seasonal sound walks

sonic coast sound weekseasonal sound walks:
The South Dorset Ridgeway Landscape Project, seasonal sound walks, offered the participants theexploring the local opportunity to experience Dorset’s beautiful landscape from a new perspective. The theme ‘open your ears and listen’* directed the walker/recordist to investigate the landscape and its subtle changes over the year. Highlighting Trevor Cox’s statement that ‘A soundwalk reveals that there are sounds in our everyday life, that if we choose to listen to them, will surprise us with their diversity and uniqueness’. ** The audio editing workshops that followed the walking day, passed on new skills that, by using ‘freeware’, a CD of their sounds and a workbook would give participants the choice to carry on editing their recordings. link to PDF booklet

aporee maps – as part of theSDRLP-project-on-aporee workshop the recordists’ ‘field recordings’ were placed on aporee maps,*** a global sound map project initiated in 2006, with over 1,200 participants and 3,000 sounds (all of whom are informed when a ‘new’ sound is uploaded). was a totally


DIVAcontemporary Radio – podcasts and live broadcasts as part of other studio projects Archived audio : Please contact

open studios – incorporating still and moving image and ‘field recordings’.

mandy-april-sunriseassociate artists practice – Mandy Rathbone has gone on to develop her practice, placing sound works on aporee maps, being inspired to walk the whole ridgeway to celebrate a ‘special’ birthday (Archived audio : Please contact and create the ‘MYSUNRISE’ project

Gabrielle Fry was so inspired by the seasonal sound walk she participated in, on her return to Australia she organised a series of sound walks for 4-12 year olds during the Easter vacation.

app1 site visitSatsymph – potential inclusion in the South Dorset Ridgeway Landscape Partnership APPs.

When gathered together the archive of sounds filled 12 CDs and is now registered with the British Library Sound Archive, listed as one of the highlights of the collection, under the heading Natural Sounds.

DIVAcontemporary sound walks:
I came hereThe seasonal sound walks project was conceived by DIVAcontemporary Studio based upon the experience, expertise and creative practice of the studio and its associate artists. Beginning in 2010 with ‘audiolab’ at The Salt House in West Bay (PVA medialab), which subsequently took us to the Whitstable Biennale 2010/12/14. Along the way the studio has organised and led sound walks and listening walks regularly, as part of World Listening Day , Climate week and recently International Dawn Chorus Day Associate artists have had their work feature on a number of marcusfield recording and acoustic ecology downloads, as well as radio broadcasts on resonanceFM, Soundart Radio and framework radio (with a special edition dedicated to associate artist Joe Stevens) wood walk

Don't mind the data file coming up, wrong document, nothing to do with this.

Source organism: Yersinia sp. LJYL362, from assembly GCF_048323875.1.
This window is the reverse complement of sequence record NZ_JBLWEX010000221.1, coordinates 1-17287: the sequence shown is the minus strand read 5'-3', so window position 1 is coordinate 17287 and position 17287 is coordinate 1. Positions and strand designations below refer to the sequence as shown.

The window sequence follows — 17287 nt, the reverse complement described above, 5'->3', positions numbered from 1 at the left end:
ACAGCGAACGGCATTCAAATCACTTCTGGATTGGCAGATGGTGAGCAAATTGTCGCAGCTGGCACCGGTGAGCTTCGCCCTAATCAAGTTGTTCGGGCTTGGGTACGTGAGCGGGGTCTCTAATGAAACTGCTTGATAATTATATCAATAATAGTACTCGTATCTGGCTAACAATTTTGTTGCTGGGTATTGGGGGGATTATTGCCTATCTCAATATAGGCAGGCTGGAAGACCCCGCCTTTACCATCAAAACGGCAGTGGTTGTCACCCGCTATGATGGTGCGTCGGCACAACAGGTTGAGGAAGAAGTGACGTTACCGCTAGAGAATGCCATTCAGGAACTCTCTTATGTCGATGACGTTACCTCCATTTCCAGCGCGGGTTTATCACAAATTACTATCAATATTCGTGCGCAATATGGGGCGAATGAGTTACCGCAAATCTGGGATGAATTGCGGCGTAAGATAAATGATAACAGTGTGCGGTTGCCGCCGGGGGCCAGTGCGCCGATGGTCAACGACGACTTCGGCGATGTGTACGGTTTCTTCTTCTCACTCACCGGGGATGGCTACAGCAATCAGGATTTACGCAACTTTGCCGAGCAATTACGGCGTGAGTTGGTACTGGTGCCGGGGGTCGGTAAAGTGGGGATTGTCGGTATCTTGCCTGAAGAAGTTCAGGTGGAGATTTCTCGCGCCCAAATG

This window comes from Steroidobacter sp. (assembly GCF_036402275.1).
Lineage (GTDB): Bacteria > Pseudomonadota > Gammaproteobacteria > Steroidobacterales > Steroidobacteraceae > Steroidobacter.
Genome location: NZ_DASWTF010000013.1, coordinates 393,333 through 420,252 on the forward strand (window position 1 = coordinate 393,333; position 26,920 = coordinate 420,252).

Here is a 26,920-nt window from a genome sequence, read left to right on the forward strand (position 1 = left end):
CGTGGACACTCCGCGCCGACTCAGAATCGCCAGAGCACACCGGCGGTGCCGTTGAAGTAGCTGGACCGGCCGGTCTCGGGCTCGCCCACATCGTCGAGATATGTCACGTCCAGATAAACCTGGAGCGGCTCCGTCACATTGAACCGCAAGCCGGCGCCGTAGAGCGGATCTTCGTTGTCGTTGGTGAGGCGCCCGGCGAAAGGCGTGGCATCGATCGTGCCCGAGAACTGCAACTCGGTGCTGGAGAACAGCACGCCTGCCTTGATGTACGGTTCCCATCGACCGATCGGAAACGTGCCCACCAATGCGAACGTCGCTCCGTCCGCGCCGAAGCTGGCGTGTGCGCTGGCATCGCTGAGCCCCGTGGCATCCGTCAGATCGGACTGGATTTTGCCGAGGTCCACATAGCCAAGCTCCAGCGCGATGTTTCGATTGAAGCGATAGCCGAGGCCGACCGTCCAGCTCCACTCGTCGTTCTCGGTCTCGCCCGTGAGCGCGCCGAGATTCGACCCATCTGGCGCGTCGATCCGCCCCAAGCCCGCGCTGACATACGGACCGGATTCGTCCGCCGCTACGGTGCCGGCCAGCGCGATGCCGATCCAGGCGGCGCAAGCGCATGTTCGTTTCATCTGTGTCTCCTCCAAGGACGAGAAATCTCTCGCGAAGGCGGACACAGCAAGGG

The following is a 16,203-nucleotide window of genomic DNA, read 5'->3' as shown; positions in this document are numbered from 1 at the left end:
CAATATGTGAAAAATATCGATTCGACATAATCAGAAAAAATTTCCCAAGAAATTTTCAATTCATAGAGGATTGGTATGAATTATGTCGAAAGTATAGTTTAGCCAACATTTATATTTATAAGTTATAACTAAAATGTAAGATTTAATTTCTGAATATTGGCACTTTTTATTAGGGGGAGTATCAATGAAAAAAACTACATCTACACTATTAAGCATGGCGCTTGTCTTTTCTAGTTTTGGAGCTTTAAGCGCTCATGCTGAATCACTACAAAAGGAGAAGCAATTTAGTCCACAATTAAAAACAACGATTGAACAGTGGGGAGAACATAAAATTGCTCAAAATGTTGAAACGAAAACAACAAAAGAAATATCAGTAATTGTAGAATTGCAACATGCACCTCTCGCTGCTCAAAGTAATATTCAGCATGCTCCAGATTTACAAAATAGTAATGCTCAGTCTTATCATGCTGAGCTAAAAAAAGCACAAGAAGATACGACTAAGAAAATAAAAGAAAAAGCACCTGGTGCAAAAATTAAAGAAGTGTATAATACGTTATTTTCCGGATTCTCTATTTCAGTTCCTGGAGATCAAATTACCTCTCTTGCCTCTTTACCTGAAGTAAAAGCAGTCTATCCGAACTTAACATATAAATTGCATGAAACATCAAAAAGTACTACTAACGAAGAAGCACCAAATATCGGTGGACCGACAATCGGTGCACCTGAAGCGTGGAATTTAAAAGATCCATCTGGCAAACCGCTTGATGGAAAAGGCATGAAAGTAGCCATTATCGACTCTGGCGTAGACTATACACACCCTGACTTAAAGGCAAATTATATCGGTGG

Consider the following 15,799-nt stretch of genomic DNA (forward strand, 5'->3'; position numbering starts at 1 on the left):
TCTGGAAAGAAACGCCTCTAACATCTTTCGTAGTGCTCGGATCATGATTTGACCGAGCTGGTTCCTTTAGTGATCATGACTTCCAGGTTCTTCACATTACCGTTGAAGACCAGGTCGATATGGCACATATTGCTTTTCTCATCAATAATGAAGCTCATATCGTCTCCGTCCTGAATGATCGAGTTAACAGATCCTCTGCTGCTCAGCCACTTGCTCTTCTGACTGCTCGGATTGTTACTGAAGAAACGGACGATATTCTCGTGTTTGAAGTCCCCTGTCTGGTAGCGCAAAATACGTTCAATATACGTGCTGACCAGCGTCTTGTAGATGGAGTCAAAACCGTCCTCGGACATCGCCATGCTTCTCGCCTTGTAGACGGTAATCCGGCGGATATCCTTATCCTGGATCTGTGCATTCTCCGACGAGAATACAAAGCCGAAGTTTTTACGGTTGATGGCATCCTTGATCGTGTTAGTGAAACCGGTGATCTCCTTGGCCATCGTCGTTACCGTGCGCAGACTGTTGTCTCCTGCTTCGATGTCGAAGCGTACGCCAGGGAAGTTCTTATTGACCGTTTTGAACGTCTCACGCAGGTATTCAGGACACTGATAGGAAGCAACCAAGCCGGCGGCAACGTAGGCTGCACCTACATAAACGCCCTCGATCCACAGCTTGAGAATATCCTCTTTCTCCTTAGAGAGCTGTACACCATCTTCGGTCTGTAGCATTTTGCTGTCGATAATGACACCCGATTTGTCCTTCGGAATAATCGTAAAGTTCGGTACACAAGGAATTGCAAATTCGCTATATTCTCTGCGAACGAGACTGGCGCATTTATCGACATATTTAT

A Background to sound walks:
Sound walks, field recording and acoustic ecology is about our relationship, mediated through sound, with the environment. Starting in the late 1960s, when recording equipment became more portable, R. Murray Schafer, Barry Truax, Hildegard Westerkamp, Bruce Davies and Peter Huse started the World Soundscape Project at Simon Fraser University (Vancouver, Canada). The interest in this practice has grown enormously, based upon their pioneering and innovative project and acoustic ecology has raised interest from researchers and artiI enjoyedsts from all over the world.

Today it is studied, practiced and popularised by academics such as Professor Cathy Lane (CRiSAP, London), sound artist Bill Fontana (USA) and sound recordist Chris Watson (BBC, UK). Sound art finally reached a UK audience in 2010 when Susan Philipsz won the Turner Prize with her soundwork ‘Lowlands’. The Turner Prize 2015 will bring sound art tobeing with people the fore again this year, with a newly commissioned work by the London based artist Janice Kerbel, ‘DOUG’ a musical composition for unaccompanied voice.